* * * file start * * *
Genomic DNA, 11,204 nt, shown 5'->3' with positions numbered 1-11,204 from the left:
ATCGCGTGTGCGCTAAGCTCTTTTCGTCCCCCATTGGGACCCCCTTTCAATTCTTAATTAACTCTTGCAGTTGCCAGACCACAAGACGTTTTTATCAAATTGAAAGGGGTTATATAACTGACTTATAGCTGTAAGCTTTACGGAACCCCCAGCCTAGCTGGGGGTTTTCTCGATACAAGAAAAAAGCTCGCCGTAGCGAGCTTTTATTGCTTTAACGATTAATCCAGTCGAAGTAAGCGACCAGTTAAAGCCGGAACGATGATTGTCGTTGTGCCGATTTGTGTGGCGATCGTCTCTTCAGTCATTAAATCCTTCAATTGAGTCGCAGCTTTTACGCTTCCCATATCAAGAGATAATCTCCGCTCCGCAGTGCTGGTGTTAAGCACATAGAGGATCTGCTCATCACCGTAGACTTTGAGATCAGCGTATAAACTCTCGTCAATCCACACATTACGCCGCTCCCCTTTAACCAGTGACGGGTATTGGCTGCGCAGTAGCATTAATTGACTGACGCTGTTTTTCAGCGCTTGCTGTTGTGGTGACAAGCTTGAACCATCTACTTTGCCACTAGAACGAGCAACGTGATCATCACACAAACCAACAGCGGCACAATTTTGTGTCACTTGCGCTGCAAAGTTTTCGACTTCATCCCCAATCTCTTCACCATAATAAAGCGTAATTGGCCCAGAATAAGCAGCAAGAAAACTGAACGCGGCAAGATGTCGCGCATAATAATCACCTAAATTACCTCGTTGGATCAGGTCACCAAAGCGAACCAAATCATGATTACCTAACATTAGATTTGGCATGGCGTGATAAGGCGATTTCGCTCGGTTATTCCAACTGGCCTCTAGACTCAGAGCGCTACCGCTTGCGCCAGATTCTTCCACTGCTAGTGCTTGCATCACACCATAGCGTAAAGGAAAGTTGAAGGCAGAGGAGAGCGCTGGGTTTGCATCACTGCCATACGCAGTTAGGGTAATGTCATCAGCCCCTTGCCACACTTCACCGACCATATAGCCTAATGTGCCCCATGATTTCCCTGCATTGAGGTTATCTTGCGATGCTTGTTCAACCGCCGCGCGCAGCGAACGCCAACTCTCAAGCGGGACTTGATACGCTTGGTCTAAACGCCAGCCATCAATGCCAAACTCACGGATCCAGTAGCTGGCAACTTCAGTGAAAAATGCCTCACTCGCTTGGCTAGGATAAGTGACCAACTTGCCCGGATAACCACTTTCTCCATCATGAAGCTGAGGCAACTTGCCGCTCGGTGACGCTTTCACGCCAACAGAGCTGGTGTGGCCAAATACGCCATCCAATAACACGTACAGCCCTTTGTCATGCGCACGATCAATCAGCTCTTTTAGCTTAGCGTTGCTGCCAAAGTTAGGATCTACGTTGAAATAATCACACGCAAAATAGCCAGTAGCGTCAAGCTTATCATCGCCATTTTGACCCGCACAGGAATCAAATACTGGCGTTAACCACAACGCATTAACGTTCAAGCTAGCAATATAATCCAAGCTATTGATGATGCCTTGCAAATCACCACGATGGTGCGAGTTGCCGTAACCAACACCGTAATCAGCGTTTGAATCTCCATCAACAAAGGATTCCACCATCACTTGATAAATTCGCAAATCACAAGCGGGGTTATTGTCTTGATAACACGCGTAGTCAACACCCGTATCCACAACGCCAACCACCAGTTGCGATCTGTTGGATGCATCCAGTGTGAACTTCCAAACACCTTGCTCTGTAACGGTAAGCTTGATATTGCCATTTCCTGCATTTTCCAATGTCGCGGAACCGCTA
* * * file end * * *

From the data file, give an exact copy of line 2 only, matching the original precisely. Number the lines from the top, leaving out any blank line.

ATCGCGTGTGCGCTAAGCTCTTTTCGTCCCCCATTGGGACCCCCTTTCAATTCTTAATTAACTCTTGCAGTTGCCAGACCACAAGACGTTTTTATCAAATTGAAAGGGGTTATATAACTGACTTATAGCTGTAAGCTTTACGGAACCCCCAGCCTAGCTGGGGGTTTTCTCGATACAAGAAAAAAGCTCGCCGTAGCGAGCTTTTATTGCTTTAACGATTAATCCAGTCGAAGTAAGCGACCAGTTAAAGCCGGAACGATGATTGTCGTTGTGCCGATTTGTGTGGCGATCGTCTCTTCAGTCATTAAATCCTTCAATTGAGTCGCAGCTTTTACGCTTCCCATATCAAGAGATAATCTCCGCTCCGCAGTGCTGGTGTTAAGCACATAGAGGATCTGCTCATCACCGTAGACTTTGAGATCAGCGTATAAACTCTCGTCAATCCACACATTACGCCGCTCCCCTTTAACCAGTGACGGGTATTGGCTGCGCAGTAGCATTAATTGACTGACGCTGTTTTTCAGCGCTTGCTGTTGTGGTGACAAGCTTGAACCATCTACTTTGCCACTAGAACGAGCAACGTGATCATCACACAAACCAACAGCGGCACAATTTTGTGTCACTTGCGCTGCAAAGTTTTCGACTTCATCCCCAATCTCTTCACCATAATAAAGCGTAATTGGCCCAGAATAAGCAGCAAGAAAACTGAACGCGGCAAGATGTCGCGCATAATAATCACCTAAATTACCTCGTTGGATCAGGTCACCAAAGCGAACCAAATCATGATTACCTAACATTAGATTTGGCATGGCGTGATAAGGCGATTTCGCTCGGTTATTCCAACTGGCCTCTAGACTCAGAGCGCTACCGCTTGCGCCAGATTCTTCCACTGCTAGTGCTTGCATCACACCATAGCGTAAAGGAAAGTTGAAGGCAGAGGAGAGCGCTGGGTTTGCATCACTGCCATACGCAGTTAGGGTAATGTCATCAGCCCCTTGCCACACTTCACCGACCATATAGCCTAATGTGCCCCATGATTTCCCTGCATTGAGGTTATCTTGCGATGCTTGTTCAACCGCCGCGCGCAGCGAACGCCAACTCTCAAGCGGGACTTGATACGCTTGGTCTAAACGCCAGCCATCAATGCCAAACTCACGGATCCAGTAGCTGGCAACTTCAGTGAAAAATGCCTCACTCGCTTGGCTAGGATAAGTGACCAACTTGCCCGGATAACCACTTTCTCCATCATGAAGCTGAGGCAACTTGCCGCTCGGTGACGCTTTCACGCCAACAGAGCTGGTGTGGCCAAATACGCCATCCAATAACACGTACAGCCCTTTGTCATGCGCACGATCAATCAGCTCTTTTAGCTTAGCGTTGCTGCCAAAGTTAGGATCTACGTTGAAATAATCACACGCAAAATAGCCAGTAGCGTCAAGCTTATCATCGCCATTTTGACCCGCACAGGAATCAAATACTGGCGTTAACCACAACGCATTAACGTTCAAGCTAGCAATATAATCCAAGCTATTGATGATGCCTTGCAAATCACCACGATGGTGCGAGTTGCCGTAACCAACACCGTAATCAGCGTTTGAATCTCCATCAACAAAGGATTCCACCATCACTTGATAAATTCGCAAATCACAAGCGGGGTTATTGTCTTGATAACACGCGTAGTCAACACCCGTATCCACAACGCCAACCACCAGTTGCGATCTGTTGGATGCATCCAGTGTGAACTTCCAAACACCTTGCTCTGTAACGGTAAGCTTGATATTGCCATTTCCTGCATTTTCCAATGTCGCGGAACCGCTA